During the winter 2024 semester, several students took advantage of the opportunity to expand their learning beyond the walls of the Law Quad and practice in one of the international externship programs the Law School offers. Whether it was working on human rights issues in Geneva or helping migrants in South Africa, each experience expanded students’ legal knowledge while providing the confidence that comes with experiential learning. 

“Students benefit from these externships in many ways,” said Professor Amy Sankaran, ’01, externship program director. “We have amazing classes at Michigan Law, but it is called ‘the practice of law’ for a reason—because one cannot become expert at it without practice. Externships and any other sort of experiential learning, such as clinics and simulations, give students a jump start on that practice.” 

In addition to domestic externships, students have traveled overseas via programs in Geneva, India, and South Africa. Another option is for students to create their own externships in a country of their choice.

Anna Nicol, an adjunct clinical assistant professor of law and the coordinator for the Geneva Externship Program, said she has gained much from overseeing the Michigan Law students. 

“It is such a privilege to learn from the students about their experiences as they immerse themselves in work at international organizations, civil society organizations, and permanent missions in the epicenter of international law,” she said. “And watching them make connections in our weekly roundtables between their own work and that of their fellow externs, deepening their understanding of what it means to be a lawyer in Geneva, is incredibly gratifying.”

Read further to learn more about some students’ externship experiences, in their own words.


Portrait of Kendrick Baker

Kendrick Baker, 2L
US Department of State, United States Mission to the United Nations

Being assigned to lead negotiations on a Human Rights Council resolution was a definite highlight of my experience. Representing the United States on my own in the room and working both bilaterally and multilaterally with other delegations from around the world to achieve adoption of the resolution was incredibly rewarding. I got to experience the entire process, from proposing line edits to early drafts of the resolution to being present during the final vote tally.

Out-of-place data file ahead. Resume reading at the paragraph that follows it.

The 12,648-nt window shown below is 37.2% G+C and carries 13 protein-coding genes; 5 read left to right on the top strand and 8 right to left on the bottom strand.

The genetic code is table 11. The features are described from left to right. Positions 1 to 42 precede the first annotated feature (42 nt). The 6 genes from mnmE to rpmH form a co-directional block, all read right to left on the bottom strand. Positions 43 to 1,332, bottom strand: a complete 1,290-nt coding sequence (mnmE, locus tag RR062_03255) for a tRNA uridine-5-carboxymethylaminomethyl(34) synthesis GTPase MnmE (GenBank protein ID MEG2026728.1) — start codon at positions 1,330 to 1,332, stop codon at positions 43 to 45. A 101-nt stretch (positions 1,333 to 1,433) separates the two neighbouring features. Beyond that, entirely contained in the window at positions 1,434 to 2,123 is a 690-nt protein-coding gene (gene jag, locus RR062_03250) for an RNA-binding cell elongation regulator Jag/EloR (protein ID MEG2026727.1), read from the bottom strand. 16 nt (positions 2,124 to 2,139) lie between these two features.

Working hands-on at the US Mission to the United Nations reaffirmed my interest in focusing on the intersection between domestic law and policy, and international topics. I built a globe-spanning network while in Geneva, and the program enabled me to get a preview of several different career paths over the course of a single semester. 


Portait or Isabel Hershey

Isabel Hershey, 2L 
International Service for Human Rights (ISHR)

The most exciting moment at my externship was meeting human rights defenders at the UN Human Rights Council (HRC). ISHR had helped train a few of them on the HRC mechanisms, and so it was quite fruitful to see them share about their experiences on panels and interact with country ambassadors.

I fell in love with international human rights nonprofit work during my externship and know that this is the field that I am supposed to work within in the future.


Portrait of Nicholas Sweeney

Nicholas Sweeney, ’24 
World Intellectual Property Organization (WIPO), Office of Legal Counsel

Given my interest in government litigation and my international work experience before law school, my externship provided insight into how I might combine these two points of concentration by engaging in public service work at the international level. The Office of Legal Counsel was an especially good fit since it is one of the comparatively few settings in Geneva that lends itself to litigating before an international tribunal. 

I loved being in Geneva, immersed in a culturally rich environment that challenged me to reflect on profound legal and policy questions in multiple languages and from a variety of perspectives. This exposure to new ideas and perspectives was enhanced by the opportunity I had to learn from the work experiences of my classmates, who were assigned to a compelling range of UN-adjacent institutions, NGOs, and missions, covering issues such as human rights, health care, and environmental sustainability. 


Portrait of Cyerra Haywood

Cyerra Haywood, ’24
Legal Resources Centre